MINNEAPOLIS -- As the Minnesota Vikings are interviewing quarterback prospects before the NFL draft, offensive coordinator Norv Turner is using a drill he's employed for years in learning about how quickly a player can digest an NFL playbook.
Turner will diagram a handful of plays, with different permutations of personnel and protection schemes, and then turn things around, asking the quarterback prospect to pick several plays and walk through how they're supposed to work. That drill, in addition to teaching the Vikings about their draft options, has been educational for new head coach Mike Zimmer.
"We’ve been working out these quarterbacks, and we go over the offense with these players," Zimmer told reporters at the NFL owners meetings in Orlando on Wednesday. "That’s actually helped. I’ll sit in there, we’ll talk about the offense, and after we get done, I’ll ask him, ‘Why are we doing it this way? This makes more sense to me.’ And we talk about it. He’s been doing it for a long time, so he’s got a lot of good points."
It's clear that as the Vikings determine when to take a quarterback in this year's draft, they're going to lean heavily on Turner's expertise. He helped develop Troy Aikman in Dallas, worked out Drew Brees when the Chargers drafted him and was San Diego's head coach during Philip Rivers' formative seasons. In an organization with a defensive-minded head coach in Zimmer and a general manager who admittedly has struggled at picking quarterbacks (Rick Spielman), Turner's opinion will carry plenty of weight this spring.
From what Zimmer said on Wednesday, though, it appears Turner will have the freedom to do his work in a cooperative structure that, if it works, will succeed because Turner's not itching to be a head coach again and Zimmer's not afraid to admit what he doesn't know. From the Vikings' approach to free agency this offseason and from what Zimmer said on Wednesday, it's been clear the coach's first job this spring has been attending to a defense that gave up more points than any in the league last season. Because of that, Zimmer said, he hasn't been in the offensive meeting room as much as he'd like.
He has Turner, though, who has had three head coaching jobs and seems to relish a coordinator's work, away from the glare of the top job, at age 61.
"I don’t think he wants to be the head coach. I think he wants to be the offensive coordinator. It’s easier," Zimmer said. "If someone wants your job, it’s a little bit harder to handle those kinds of things. But I’ve felt great with Norv."
Zimmer said when he first took the job that he didn't want to simply be a defensive coach and leave the offense to someone else, and one of his first big tasks as a head coach is his ability to jump from overseeing a defense to managing a whole team. But he said again on Wednesday how it was important for him to get an experienced coordinator like Turner, and it's clear Zimmer is using Turner as a resource as much as he's delegating to him.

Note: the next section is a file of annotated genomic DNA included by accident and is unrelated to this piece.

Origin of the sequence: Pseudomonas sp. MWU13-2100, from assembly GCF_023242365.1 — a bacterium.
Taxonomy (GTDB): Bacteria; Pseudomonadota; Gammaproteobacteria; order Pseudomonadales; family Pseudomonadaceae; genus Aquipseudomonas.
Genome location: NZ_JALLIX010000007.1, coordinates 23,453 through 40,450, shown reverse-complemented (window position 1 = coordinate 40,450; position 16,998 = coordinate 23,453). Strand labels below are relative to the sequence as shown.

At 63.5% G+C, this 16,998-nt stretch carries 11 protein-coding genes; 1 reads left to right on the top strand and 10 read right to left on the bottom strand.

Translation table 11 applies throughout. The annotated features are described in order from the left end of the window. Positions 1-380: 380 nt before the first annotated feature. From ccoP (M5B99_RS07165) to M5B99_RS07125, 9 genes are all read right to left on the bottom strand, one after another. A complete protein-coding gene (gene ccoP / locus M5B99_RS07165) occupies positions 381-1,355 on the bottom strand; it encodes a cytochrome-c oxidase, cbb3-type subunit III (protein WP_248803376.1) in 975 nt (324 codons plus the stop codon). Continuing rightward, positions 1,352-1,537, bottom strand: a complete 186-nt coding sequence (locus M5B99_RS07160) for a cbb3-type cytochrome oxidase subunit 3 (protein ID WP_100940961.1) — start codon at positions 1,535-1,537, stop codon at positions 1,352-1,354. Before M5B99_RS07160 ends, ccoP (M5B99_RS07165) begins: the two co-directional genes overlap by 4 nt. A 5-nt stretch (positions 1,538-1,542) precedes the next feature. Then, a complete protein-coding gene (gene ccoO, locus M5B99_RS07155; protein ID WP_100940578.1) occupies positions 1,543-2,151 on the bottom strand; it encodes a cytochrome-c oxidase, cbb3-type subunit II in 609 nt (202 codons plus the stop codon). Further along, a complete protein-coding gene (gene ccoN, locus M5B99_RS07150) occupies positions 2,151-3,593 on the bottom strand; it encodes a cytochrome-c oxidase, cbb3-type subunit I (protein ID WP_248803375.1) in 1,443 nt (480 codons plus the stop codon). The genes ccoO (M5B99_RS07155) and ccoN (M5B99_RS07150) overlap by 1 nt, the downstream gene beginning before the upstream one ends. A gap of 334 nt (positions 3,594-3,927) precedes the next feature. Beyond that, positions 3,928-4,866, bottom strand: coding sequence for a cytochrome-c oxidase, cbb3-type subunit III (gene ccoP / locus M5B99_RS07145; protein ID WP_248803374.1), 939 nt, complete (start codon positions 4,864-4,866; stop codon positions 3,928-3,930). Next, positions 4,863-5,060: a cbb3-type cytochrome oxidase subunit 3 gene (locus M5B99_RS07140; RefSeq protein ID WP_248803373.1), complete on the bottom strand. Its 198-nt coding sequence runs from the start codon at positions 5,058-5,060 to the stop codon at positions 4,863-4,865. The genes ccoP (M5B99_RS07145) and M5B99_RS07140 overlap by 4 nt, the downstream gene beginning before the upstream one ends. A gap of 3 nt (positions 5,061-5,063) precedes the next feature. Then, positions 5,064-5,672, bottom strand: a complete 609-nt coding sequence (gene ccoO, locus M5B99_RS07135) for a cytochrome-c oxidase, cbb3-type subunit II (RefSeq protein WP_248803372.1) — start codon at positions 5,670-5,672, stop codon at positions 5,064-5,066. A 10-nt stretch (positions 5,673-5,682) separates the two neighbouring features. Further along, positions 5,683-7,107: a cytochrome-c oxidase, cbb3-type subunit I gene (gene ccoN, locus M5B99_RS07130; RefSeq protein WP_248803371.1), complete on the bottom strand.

"I think that was why it was so important I got Norv in here," Zimmer said. "I’ve spent a lot of time with Norv in the last month and a half. I just go sit in his office, and we talk about the quarterbacks, we talk about the draft, we talk about how we use Adrian Peterson, all those types of scenarios."
As that partnership relates to evaluating quarterbacks, it sounds like Zimmer will leave much of the technical work to Turner. The coach's sphere of influence, then, will come more in judging what kind of a leader his quarterback can be. As Zimmer mentioned, he played quarterback in high school, and he'll be able to lean on Turner. It sounds, though, like the coach has a fairly specific persona he's looking for in a quarterback.
"For me, it's the character of the guy. Will this guy lead our football team?" Zimmer said. "I want to make sure that the guy we bring in has the athletic ability but I also want him to have my persona. Because him and I are going to be tied together, whoever we draft. I don't want him to be a completely different personality from me if I can help it. I want this guy to be a leader and a guy who wants to take a bunch a guys and make a great franchise.
"I want him to be the first one in the building. These are a lot of things that I talk to them about and try to figure out how smart he is. All of these quarterbacks have played great in college and all of them could be the guy. The ones that don't make it are the ones when the lights come on and things are moving and he has to react and put the ball in the right place. How do you judge that? That's the biggest thing. How do we figure that out? If any of these teams could figure that out, that would be the right thing."